When you are a teacher, having "teacher dreams" just goes with the job. School and the kids are never far from our thoughts and it's only natural that some of the anxiety and stress bleeds over into our dreamworld. My first five years of teaching, I probably had dreams about school and teaching at least six nights every week. By the seventh night, I was so exhausted when I fell into bed that I didn't even dream. Some weeks I felt like I was teaching all day and all night. In some dreams I acted out complete lessons, and upon waking, actually used some ideas in my teaching. But more times that not, the dreams stemmed from my anxiousness and insecurities - one of the reoccurring themes was not being able to control the classroom. Now, let me interject that classroom management is actually one of the things I think I handle fairly successfully, so it was always interesting that the majority of my 'nightmares' involved me having no control over the little ones.
Over the years, thankfully, my "teacher dreams" have become less frequent and now, in fact, I rarely have them. After over a decade, my brain has finally allowed me to rest. A few weeks before the start of the school year, I always have one or two, but now they are more cheerful and involve less of my anxious thoughts. Once a year I tend to have the dream where I walk into my class and I have fifty students, but even in my dreams I am now more experienced and better able to handle it.
Last week, I had a "teacher dream" of another variety. This one involved me as the student. I had returned to school to keep my teaching certificate and needed two classes or I was going to lose my job. I was late for my first class because I got lost finding the classroom. (Note: I am an extremely timely person and have been late on only rare occasions. You could set your clock by me!) Once in the classroom, I looked around and everyone was working on a test, filling in bubbles on the dreaded scantron form. The teacher was walking around and I waited for her to approach my desk. She began berating me for not starting my test yet and I looked around on the desk, locating the test and answer sheet. At this point, several others had stood up and declared that they were done. My heart began to race! I had not even started the test!
I opened the packet and began to read the first question. It was complicated and made no sense. As my heart pounded, I read the second question, and then the third, but each one was worse than the one before. I looked around at people scribbling in the bubbles as panic set in! I didn't know what to do. I could feel hot tears building up in my eyes. What was I going to do? I was going to fail. I was stupid. How could everyone else be capable and I didn't know anything? Why was this test so hard?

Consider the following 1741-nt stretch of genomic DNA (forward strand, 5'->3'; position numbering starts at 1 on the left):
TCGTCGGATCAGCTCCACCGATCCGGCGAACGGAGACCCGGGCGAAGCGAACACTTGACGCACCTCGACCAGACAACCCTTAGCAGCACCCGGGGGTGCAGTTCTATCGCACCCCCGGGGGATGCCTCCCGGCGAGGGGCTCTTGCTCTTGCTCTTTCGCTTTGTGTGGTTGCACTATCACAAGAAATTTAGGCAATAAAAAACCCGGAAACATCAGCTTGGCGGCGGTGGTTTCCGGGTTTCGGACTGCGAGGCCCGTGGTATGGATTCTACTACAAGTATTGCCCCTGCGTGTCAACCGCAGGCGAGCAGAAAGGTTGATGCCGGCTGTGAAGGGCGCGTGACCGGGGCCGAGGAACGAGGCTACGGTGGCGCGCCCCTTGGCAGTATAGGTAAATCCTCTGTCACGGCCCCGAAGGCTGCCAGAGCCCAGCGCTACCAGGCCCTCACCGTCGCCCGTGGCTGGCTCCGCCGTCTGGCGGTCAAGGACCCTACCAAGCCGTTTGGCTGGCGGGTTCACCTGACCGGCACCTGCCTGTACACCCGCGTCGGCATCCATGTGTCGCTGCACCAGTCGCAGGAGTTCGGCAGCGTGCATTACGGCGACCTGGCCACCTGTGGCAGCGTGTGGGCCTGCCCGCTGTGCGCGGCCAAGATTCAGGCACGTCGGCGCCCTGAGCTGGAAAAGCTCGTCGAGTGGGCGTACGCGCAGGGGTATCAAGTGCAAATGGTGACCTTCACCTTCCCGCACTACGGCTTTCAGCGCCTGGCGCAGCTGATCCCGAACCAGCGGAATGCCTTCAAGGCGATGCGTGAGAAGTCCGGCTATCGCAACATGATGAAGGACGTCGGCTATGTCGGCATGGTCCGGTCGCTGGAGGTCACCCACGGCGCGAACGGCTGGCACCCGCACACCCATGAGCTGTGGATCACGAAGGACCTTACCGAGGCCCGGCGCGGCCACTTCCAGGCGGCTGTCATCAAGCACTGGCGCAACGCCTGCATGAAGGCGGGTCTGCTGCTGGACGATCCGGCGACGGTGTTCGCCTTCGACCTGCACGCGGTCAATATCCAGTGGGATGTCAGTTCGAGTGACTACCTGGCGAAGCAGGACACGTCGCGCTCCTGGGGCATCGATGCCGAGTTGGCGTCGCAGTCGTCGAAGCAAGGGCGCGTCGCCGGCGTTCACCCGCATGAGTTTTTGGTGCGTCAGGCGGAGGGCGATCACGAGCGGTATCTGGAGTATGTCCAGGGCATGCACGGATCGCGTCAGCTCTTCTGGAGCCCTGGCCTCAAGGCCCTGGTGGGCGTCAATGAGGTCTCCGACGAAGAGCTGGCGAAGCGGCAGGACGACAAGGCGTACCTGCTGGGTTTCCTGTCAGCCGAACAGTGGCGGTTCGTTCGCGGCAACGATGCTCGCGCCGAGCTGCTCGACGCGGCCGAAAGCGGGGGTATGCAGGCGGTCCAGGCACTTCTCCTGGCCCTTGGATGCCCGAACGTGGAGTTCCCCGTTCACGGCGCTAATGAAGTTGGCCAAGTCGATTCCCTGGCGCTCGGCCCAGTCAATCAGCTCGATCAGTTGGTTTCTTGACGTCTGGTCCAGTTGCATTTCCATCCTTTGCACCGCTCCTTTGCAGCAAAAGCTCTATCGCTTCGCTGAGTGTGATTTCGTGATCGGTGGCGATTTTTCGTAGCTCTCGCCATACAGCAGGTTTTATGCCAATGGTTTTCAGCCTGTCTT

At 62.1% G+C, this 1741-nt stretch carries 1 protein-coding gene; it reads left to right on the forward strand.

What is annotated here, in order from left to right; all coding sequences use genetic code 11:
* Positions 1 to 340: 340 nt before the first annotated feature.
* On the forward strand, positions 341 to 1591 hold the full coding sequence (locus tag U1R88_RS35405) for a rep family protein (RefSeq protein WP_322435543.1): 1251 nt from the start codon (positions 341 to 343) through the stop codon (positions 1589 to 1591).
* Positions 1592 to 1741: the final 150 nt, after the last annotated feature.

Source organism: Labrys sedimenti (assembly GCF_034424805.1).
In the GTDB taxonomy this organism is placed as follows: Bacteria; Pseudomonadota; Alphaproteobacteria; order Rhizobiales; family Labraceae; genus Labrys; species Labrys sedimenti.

And then somewhere a bell, or something rang, and I realized I had to get to my next class. The teacher collected everything and I began to rush to class #2. This one was located in a large computer lab and, once again, everyone was already at their computers, clicking away on the keyboards. A teacher (who, by the way looked very like our own Media Center Specialist at my own school) pointed me to my computer and matter-of-factly instructed me to get started before I ran out of time.
I tried to log in, but kept getting errors. It was horrible! Finally I logged in and I once again read the first question and it didn't make sense. I read and re-read it. I asked for a piece of paper and the instructor told me that was not allowed. She told me that I should be able to figure it out.
And, then, like dreams so often do, it abruptly ended and I was startled awoke, sweat on my brow, and my heart still doing double-time. Ahhhh... transference at its finest. Bravo dreamworld!
I'm sure by now anyone reading this blog who is a teacher already gets where this dream came from. In fact, our staff meeting last week involved doing practice questions on the new Michigan state test on the computer. It's a stressful time for a teacher, but, hey, we are used to that. We deal with twenty-some kids and parents on a daily basis. We juggle teaching writing, reading, math, and four hundred other things in a given day. We write report cards, answer emails, and correct papers after school hours. But it's not US we are worried and anxious and stressed about.. it's the kids. These little ones are being asked to test and, in some cases, know things that little brains can't yet understand. They are kids. I've seen the stress and the anxiousness on their tiny faces when they take these mandated tests. There are no words needed when a little one looks at you across the computer lab with such desperation and fear. And all I can do is smile back and pat them on the back and tell them to try their very best. Ugh.
Life is not a multiple choice test or a reading and answering questions test.
Life is problem solving and working together with other people, even ones you may not like. It's being a good person and helping others. It is learning and asking questions, and then asking more questions. It's collaborative and engaging. It's sharing ideas and reading good books. It's saying, "I'm sorry" and "What can I do to help?" It's trying your best and when you fail, trying something new. It's using your imagination. It's learning and doing and trying. It's challenging and enjoyable. It's taking risks. It's being a good friend and making new friends. It's understanding different viewpoints and appreciating differences. It's being prepared and going with the flow. It's up and it's down.
But most of all, life is dreaming big and following your dreams.
I hope in all that's going on in the world of education, we never lose sight of that.